From patchwork to true European high-speed rail network: the costs and benefits
Current high-speed rail (HSR) lines in Europe are like islands, scattered across the continent. But what would a fully interconnected European high-speed network look like? What would it cost, and what benefits would it bring? To answer these questions, Europe’s Rail Joint Undertaking commissioned a study, which results were presented this week.
The vision is clear: a high-speed rail network connecting all European capitals and urban centres with more than 250.000 inhabitants. Such a comprehensive network would mean at least tripling the existing high-speed rail network. “There is already high-speed rail in Europe, but not a network, there are islands, and many cities, mainly in Eastern Europe, do not benefit from high-speed rail”, says Carlo Borghini, Executive Director of Europe’s Rail Joint Undertaking and an important driver of the study.
Europe’s Rail commissioned the study by Ernst and Young (EY) in cooperation with Università Bocconi, which investigated three network scenarios for high-speed rail in Europe, benefiting from data made available by CER, ALLRAIL and UNIFE. The envisionaged network would require some 550 billion euros in investments, calculated EY, but would bring more net positive benefits to society: in the range of 750 billion by 2070.
Member of European Parliament (MEP) Dorien Rookmaker: “We have four big countries in Europe: Germany, France, Spain and Italy. Nationally, they have a good high-speed rail network But now we need connections to get smaller countries connected to HSR, as well as countries in Eastern Europe. As a MEP, Rookmaker has been advocating a fully interconnected European high-speed rail network financed revenues of the Emission Trading System (ETS), managed by a non-political EU body.
Without new investment in high-speed rail however, demand and the modal share of HSR are expected to increase only slowly and will leave the EU’s official targets of doubling high-speed rail by 2030 and tripling it by 2050 unachieved, according to the report.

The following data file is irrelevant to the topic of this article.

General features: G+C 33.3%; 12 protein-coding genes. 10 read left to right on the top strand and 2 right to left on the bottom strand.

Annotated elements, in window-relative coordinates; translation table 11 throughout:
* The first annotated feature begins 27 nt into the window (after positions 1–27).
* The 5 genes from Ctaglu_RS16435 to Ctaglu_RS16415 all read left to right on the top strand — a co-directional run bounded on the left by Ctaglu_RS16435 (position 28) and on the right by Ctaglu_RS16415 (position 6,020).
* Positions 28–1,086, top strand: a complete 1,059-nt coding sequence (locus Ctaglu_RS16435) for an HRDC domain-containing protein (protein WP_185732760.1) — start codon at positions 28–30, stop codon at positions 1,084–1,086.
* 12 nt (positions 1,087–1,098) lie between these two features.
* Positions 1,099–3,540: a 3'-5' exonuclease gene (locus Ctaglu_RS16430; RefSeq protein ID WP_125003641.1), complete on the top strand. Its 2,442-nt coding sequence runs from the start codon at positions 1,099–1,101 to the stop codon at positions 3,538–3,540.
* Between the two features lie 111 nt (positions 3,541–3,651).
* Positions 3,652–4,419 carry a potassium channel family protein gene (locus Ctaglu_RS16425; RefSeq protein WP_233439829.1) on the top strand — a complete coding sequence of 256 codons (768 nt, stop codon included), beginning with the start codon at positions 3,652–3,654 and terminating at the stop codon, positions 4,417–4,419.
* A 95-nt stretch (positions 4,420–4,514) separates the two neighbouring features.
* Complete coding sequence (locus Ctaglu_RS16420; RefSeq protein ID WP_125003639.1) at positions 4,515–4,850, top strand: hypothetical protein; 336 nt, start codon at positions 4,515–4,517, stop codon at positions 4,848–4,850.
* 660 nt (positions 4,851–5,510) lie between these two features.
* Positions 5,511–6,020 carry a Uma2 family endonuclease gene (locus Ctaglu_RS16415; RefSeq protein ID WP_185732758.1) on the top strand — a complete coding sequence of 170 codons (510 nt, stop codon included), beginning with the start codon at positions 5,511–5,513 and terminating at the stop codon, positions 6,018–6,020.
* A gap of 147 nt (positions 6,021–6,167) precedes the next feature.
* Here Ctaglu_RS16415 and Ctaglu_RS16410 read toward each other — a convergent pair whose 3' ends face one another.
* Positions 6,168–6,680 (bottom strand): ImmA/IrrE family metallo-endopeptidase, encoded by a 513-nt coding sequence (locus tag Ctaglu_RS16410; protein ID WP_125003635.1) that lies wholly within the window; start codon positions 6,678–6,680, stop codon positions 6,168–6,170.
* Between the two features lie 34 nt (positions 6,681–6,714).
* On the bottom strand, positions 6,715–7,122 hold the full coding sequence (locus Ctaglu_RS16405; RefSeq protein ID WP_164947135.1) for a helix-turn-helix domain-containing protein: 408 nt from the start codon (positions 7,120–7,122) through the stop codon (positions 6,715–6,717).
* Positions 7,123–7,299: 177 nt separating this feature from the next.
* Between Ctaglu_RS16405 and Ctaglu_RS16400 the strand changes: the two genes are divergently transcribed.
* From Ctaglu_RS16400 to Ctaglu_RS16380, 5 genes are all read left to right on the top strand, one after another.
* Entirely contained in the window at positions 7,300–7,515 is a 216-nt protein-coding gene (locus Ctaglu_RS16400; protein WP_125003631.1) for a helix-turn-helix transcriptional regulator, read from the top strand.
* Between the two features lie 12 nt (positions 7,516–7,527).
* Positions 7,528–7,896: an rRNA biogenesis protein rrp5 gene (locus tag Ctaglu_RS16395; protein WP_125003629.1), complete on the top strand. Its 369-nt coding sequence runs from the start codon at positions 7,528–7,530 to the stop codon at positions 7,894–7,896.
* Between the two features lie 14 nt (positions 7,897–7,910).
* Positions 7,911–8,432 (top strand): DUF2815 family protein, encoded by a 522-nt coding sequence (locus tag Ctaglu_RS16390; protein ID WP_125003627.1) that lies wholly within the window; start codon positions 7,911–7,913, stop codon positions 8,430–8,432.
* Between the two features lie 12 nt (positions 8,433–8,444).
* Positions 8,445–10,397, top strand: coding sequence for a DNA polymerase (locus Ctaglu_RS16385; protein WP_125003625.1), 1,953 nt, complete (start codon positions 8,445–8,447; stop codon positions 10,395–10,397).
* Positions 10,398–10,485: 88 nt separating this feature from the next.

In the map above, various versions of the high-speed network are shown. The image on the left part of the slider shows the current HSR lines in grey, and the planned Trans-European Transport Network (TEN-T) Core Network, which is targeted for completion by 2030. The right side shows the envisioned interconnected HSR network connecting all of Europe, with the already planned high-speed lines to be finalised after 2030 in brown, and the needed additional high-speed lines envisaged by the study to fill the gaps and make a comprehensive pan European connecting all major EU cities in blue.
The dotted blue lines show the extension of high-speed lines to future EU member states that are currently candidate for joining the Union. These include Ukraine, Moldova and the Western Balkans like Albania, Bosnia and Hercegovina, Kosovo, North Macedonia, Montenegro and Serbia, as well as Turkey. In this scenario, a total of 4.300 kilometres of track has to be constructed, and an additional 40 million persons would be connected to the European HSR network.
In the 2050 scenario, all new lines will only be constructed as dedicated HSR lines with speeds of 250 kilometres per hour with the associated construction costs, although some lines could also be planned as upgrade of current lines in reality. The assumed costs used are 16.5 million euros per kilometre.
Possible impacts on high-speed rail demand
The primary methodological component of the study’s market assessment is the demand/shock model. It estimates the demand for HSR and the competing modes of transport year by year until 2070, taking into account population growth, GDP and previous demand trends. Then, 10 ‘shocks’ are applied on different forecasted dates. These shocks simulate possible and measurable future developments which may affect demand for transportation.
These are for example the construction of more high-speed rail infrastructure, fuel price increases, a flight tax or ban on short haul flights which is currently discussed in some countries, and open access competition between rail operators on long-distance services. These would all increase the demand for high-speed rail, but the shock of an increase in competition in long-distance bus operators would lower the demand for HSR. The outcomes of these shocks and effect on the demand are all based on existing scientific research. The shocks identified which will increase demand for HSR the most are competition among operators in the high-speed rail market, the deployment of railway technology of the Shift2Rail (now Europe’s Rail) programme, and the construction of new HSR infrastructure.